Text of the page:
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At this point, you, a well-informed fitness enthusiast, are fully aware of how important the bench press — and its alternatives! — are for developing upper body strength. It seems less likely, though, that this same depth of chest physiology knowledge extends to the pec fly. Whether performed on a bench, a cable machine, or a pec deck, this exercise provides that deep stretch that the regular ol’ bench press motion doesn’t allow for, and as a bonus, squeezing your chest at the apex of the movement makes you feel a little like you’re turning into the Incredible Hulk. Since you’ve probably been doing these things the same way for years, we asked a few friendly fitness professionals for their advice on how to keep things fresh and, uh, fly. (Sorry.)

Idalis Velazquez: Medicine ball press-outs
Assume a staggered stance with one foot slightly in front of theater for balance, holding the medicine ball close to your chest. Bracing your core, explosively press the ball away from your chest to a full extension. Hold for one second and return to start position. Complete three sets of 20 reps, and switch your front foot midway through each set. This is an especially great exercise for finishing out a long, hard chest workout.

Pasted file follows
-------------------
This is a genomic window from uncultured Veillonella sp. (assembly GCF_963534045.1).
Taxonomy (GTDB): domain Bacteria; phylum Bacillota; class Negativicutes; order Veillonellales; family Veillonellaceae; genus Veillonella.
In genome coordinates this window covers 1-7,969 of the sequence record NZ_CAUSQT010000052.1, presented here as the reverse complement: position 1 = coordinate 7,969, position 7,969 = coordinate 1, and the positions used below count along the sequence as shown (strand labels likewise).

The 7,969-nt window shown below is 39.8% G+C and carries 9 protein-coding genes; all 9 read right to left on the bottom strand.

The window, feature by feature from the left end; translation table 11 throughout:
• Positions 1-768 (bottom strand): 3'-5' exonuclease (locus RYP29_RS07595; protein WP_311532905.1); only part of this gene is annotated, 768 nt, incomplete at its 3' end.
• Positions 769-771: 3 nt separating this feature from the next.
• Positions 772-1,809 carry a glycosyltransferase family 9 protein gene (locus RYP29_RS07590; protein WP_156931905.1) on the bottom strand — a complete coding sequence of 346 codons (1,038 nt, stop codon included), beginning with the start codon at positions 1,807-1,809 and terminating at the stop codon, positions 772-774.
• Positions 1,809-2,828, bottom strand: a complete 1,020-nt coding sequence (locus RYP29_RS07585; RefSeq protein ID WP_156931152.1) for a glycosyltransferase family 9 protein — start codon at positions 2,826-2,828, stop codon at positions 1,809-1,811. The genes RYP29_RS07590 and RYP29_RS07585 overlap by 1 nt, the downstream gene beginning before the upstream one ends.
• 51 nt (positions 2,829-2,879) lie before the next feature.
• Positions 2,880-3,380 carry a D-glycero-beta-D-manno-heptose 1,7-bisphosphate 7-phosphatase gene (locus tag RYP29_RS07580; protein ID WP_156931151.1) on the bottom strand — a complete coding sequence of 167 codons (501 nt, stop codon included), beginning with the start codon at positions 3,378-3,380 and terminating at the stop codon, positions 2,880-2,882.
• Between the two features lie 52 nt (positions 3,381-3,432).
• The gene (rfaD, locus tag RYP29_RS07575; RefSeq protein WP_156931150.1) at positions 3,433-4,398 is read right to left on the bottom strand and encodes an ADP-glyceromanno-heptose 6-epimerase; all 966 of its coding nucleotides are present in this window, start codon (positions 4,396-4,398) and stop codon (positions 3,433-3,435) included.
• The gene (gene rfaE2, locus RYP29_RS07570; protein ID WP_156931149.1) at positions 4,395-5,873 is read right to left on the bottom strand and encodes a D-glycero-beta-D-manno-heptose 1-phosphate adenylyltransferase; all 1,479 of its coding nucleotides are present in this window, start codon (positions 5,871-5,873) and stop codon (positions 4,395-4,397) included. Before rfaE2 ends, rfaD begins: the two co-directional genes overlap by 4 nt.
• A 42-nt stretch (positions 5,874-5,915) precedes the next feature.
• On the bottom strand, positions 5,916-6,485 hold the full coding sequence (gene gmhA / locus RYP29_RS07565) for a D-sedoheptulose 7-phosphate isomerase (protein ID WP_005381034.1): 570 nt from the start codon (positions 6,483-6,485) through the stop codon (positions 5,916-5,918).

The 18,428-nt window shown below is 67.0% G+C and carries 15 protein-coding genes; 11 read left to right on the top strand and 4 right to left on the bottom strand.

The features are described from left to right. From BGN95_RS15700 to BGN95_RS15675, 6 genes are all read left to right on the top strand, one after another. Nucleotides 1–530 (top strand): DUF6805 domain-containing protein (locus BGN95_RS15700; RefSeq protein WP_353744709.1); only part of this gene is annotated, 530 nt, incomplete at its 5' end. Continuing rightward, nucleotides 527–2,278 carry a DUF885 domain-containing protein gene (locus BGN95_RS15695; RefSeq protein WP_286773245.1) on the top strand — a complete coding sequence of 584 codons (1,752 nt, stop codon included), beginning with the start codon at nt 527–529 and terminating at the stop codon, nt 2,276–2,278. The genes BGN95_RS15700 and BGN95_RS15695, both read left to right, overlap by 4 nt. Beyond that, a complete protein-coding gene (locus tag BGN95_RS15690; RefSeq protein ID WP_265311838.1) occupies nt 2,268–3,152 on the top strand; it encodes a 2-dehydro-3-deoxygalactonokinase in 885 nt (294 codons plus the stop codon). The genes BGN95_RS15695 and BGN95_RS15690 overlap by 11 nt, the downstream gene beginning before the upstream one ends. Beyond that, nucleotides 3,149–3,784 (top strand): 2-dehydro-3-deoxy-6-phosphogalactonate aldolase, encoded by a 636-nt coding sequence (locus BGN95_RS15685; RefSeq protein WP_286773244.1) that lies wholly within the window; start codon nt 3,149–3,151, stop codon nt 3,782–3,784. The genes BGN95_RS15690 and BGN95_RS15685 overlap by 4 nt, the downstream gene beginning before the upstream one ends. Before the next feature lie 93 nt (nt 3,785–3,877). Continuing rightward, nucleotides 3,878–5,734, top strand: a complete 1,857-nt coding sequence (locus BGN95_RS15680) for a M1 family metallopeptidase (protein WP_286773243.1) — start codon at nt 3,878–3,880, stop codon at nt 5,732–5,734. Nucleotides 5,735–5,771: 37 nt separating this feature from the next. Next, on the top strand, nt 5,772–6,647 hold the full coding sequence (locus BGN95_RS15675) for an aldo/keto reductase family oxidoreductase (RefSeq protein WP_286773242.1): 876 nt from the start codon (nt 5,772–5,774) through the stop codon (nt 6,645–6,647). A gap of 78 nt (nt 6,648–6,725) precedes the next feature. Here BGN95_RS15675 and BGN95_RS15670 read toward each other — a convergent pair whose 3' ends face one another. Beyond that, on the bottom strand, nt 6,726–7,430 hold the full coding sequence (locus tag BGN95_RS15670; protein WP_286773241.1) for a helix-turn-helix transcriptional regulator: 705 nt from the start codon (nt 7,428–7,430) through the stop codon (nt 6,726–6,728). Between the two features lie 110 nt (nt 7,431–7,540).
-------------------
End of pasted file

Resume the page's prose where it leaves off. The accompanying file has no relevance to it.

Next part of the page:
Ben Booker: Band fly
Lay flat on your back and run a resistance band behind you (or even under the bench!) while holding on to both ends. Find the band resistance that allows you to, with effort, fully extend your arms straight above your chest and fully contract your pectorals. The variety of resistance levels that bands provide help you reach muscle fatigue faster, and the gradually increasing resistance at the top of the fly movement assists in building better separation between the pectoral muscles.

RELATED: 5 exercises to try instead of the shoulder press to get you sculpted for summer

Jay Cardiello: Towel spread-outs
With your body in push-up position, place a towel under each hand, keeping your feet hip width apart. Slowly lower yourself to the ground while sliding your hands outward as far as possible — using the towels will help make this movement smoother. This is not a push-up, so don’t bend your elbows. It’s more like a fly using the ground. Reverse direction and repeat, performing as many as you can in 30 seconds.

Gideon Akande: Wide-stance push-up pulse
With your hands in an extra-wide push-up position, perform the bottom half of the exercise only—the “pulse.” The constant tension maintained throughout the motion helps to develop definition in the “show muscles”—the pectorals, shoulders, and triceps. Gideon kindly demonstrates for us here.

Alexia Clark: Plate squeeze
Pick up a plate and, with your hands on the flat sides—not the edges, as if you were holding a steering wheel — squeeze it between your hands. Keeping the plate at shoulder level, press it straight out, and at full extension, squeeze your pectoral muscles together to pull the plate back in toward your body, as shown here. While a traditional fly stretches your pectorals out during only the negative phase of the movement, the squeezing motion fully engages your chest throughout the range of motion.



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